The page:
Wearing veshti, PM Modi receives Xi in Mahabalipuram

DN Bureau

Looking every bit Tamil, a veshti-wearing Prime Minister Narendra Modi received Chinese President Xi Jinping in the historic coastal city of Mamallapuram for the second informal summit.

Chinese President Xi Jinping, Prime Minister Narendra Modi at Arjuna's Penance in Mahabalipuram on Friday
Chinese President Xi Jinping, Prime Minister Narendra Modi at Arjuna's Penance in Mahabalipuram on Friday

Mamallapuram: Looking every bit Tamil, a veshti-wearing Prime Minister Narendra Modi received Chinese President Xi Jinping in the historic coastal city of Mamallapuram for the second informal summit.

Also Read: Chinese President Xi Jinping arrives at Chennai to kick start 2-day 'informal' summit in Mamallapuram

Both the leaders had arrived in Chennai on Friday, following which they headed towards Mamallapuram for the two-day summit from October 11 to 12.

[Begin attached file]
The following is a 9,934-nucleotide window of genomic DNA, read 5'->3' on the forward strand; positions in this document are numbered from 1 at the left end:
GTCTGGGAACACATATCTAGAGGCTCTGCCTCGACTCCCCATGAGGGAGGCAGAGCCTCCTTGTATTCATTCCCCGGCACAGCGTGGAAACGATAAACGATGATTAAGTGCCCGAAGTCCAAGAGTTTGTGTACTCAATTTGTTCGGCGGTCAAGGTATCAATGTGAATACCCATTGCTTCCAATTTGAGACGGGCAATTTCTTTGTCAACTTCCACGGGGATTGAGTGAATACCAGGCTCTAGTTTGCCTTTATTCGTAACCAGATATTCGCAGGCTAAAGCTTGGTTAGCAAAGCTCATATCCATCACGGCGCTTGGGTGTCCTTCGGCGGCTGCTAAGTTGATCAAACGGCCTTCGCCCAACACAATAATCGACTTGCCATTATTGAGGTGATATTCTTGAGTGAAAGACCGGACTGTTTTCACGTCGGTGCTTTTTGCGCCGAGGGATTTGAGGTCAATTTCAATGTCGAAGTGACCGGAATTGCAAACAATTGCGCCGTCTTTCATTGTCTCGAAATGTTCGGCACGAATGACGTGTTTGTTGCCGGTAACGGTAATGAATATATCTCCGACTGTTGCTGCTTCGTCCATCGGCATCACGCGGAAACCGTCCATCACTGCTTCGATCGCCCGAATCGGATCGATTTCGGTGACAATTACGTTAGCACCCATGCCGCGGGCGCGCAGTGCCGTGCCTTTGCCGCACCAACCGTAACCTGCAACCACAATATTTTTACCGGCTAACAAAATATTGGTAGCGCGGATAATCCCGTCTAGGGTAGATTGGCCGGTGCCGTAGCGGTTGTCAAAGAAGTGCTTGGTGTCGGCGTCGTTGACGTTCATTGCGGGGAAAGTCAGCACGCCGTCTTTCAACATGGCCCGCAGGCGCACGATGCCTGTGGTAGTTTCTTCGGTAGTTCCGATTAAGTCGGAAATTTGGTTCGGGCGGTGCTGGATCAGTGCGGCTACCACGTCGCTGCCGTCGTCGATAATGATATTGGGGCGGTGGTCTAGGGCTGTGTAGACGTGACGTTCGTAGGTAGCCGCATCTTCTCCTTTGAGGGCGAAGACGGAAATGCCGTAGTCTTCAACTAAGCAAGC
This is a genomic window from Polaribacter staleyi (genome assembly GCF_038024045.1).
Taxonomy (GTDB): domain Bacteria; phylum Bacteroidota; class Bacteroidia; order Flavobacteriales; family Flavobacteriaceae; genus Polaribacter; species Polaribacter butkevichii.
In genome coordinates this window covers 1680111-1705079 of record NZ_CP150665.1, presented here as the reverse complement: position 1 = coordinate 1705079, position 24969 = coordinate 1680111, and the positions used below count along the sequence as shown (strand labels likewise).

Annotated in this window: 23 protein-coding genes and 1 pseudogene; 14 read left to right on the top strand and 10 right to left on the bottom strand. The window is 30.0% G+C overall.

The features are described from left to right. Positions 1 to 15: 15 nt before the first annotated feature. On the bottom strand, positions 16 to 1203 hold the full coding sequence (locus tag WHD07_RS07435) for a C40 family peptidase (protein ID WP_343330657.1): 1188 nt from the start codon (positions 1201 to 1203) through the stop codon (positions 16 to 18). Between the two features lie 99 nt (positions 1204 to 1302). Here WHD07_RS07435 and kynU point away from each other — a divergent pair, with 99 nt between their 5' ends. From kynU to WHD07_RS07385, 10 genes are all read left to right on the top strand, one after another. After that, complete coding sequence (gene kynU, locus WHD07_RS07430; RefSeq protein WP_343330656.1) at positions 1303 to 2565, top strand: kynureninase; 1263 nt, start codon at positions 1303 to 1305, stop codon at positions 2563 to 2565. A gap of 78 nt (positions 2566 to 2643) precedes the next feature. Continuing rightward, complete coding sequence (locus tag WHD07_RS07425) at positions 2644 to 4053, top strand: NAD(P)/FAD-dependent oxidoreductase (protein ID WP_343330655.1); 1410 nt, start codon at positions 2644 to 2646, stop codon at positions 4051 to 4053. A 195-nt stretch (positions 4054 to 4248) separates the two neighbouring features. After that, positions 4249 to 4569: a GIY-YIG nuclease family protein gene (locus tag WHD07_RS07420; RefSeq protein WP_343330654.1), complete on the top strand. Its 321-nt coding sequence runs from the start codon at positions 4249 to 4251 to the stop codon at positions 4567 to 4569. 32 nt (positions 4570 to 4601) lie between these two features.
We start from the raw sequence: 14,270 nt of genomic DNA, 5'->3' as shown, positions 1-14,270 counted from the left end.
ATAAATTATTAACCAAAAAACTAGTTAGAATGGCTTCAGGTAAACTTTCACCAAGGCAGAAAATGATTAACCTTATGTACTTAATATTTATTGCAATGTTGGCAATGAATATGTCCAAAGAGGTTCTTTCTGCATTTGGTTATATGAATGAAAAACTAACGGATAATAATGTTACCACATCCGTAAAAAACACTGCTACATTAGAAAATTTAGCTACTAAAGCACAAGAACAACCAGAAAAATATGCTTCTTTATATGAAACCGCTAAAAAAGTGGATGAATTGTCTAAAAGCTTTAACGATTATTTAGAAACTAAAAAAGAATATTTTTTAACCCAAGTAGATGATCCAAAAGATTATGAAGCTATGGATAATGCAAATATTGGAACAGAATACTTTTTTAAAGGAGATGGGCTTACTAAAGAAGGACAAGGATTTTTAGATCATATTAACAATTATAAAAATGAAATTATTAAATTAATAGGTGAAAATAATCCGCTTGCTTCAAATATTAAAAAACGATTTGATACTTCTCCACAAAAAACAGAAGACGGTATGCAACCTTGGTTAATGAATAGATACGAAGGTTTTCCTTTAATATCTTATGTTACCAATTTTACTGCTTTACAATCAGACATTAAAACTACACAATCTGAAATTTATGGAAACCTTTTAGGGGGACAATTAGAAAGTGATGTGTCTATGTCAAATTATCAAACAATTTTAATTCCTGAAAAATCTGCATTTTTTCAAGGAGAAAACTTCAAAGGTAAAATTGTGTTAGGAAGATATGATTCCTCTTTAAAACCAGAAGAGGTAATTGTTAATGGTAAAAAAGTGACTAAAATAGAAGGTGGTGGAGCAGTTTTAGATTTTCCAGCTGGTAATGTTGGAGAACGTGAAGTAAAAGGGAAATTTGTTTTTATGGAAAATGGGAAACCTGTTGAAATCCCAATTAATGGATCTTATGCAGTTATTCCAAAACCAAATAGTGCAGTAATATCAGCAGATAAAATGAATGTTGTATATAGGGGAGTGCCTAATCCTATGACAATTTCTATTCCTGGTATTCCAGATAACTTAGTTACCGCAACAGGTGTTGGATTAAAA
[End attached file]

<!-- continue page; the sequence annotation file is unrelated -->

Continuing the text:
The summit is a follow up to the inaugural meet which was held in Wuhan from April 27 to 28 last year. While Modi looked like a true son of the soil in his veshti, half sleeved white shirt and angvastram, Xi donned a relaxed look in a crisp white full-sleeved shirt with black trousers.

Kickstarting their informal meet, Modi took Xi on a guided tour at the magnificent relief structure Arjuna's Penance, which was carved in the mid-seventh century.

Taking forward the Wuhan Spirit, the Mamallapuram meet will provide an opportunity to the Chinese President and PM Modi to continue their discussions on overarching issues of bilateral, regional and global importance and to exchange views on deepening India-China Closer Development Partnership, the External Affairs Ministry said in a statement.

Also Read: PM Modi arrives in Chennai for 2nd informal summit with Xi

The two leaders are also slated to visit the Panch Rathas and the Shore Temple in Mahabalipuram, which is known for its architecture and temples which date back to the Pallava Dynasty.

President Xi was earlier accorded a grand welcome by people who lined the streets along with traditional drum players, creating a warm environment which personified the Indian belief of 'Atithi Devo Bhava'. (ANI)








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